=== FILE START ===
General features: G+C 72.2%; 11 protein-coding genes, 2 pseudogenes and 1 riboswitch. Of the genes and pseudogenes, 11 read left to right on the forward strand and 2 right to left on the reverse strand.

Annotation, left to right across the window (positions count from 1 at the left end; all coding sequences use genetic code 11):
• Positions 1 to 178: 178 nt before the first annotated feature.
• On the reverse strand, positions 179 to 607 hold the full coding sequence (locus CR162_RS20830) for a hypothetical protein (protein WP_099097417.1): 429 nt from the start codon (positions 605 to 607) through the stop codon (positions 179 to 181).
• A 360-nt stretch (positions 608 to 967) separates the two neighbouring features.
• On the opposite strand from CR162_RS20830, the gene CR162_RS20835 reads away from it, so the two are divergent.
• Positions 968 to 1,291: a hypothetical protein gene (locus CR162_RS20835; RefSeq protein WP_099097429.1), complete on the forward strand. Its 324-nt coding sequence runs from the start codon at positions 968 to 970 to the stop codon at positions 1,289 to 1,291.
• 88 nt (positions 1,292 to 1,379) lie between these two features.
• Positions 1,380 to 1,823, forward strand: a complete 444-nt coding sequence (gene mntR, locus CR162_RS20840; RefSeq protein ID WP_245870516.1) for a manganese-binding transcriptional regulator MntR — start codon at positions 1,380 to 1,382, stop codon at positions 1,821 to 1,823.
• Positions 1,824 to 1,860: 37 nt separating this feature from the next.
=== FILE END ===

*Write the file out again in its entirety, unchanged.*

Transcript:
General features: G+C 72.2%; 11 protein-coding genes, 2 pseudogenes and 1 riboswitch. Of the genes and pseudogenes, 11 read left to right on the forward strand and 2 right to left on the reverse strand.

Annotation, left to right across the window (positions count from 1 at the left end; all coding sequences use genetic code 11):
• Positions 1 to 178: 178 nt before the first annotated feature.
• On the reverse strand, positions 179 to 607 hold the full coding sequence (locus CR162_RS20830) for a hypothetical protein (protein WP_099097417.1): 429 nt from the start codon (positions 605 to 607) through the stop codon (positions 179 to 181).
• A 360-nt stretch (positions 608 to 967) separates the two neighbouring features.
• On the opposite strand from CR162_RS20830, the gene CR162_RS20835 reads away from it, so the two are divergent.
• Positions 968 to 1,291: a hypothetical protein gene (locus CR162_RS20835; RefSeq protein WP_099097429.1), complete on the forward strand. Its 324-nt coding sequence runs from the start codon at positions 968 to 970 to the stop codon at positions 1,289 to 1,291.
• 88 nt (positions 1,292 to 1,379) lie between these two features.
• Positions 1,380 to 1,823, forward strand: a complete 444-nt coding sequence (gene mntR, locus CR162_RS20840; RefSeq protein ID WP_245870516.1) for a manganese-binding transcriptional regulator MntR — start codon at positions 1,380 to 1,382, stop codon at positions 1,821 to 1,823.
• Positions 1,824 to 1,860: 37 nt separating this feature from the next.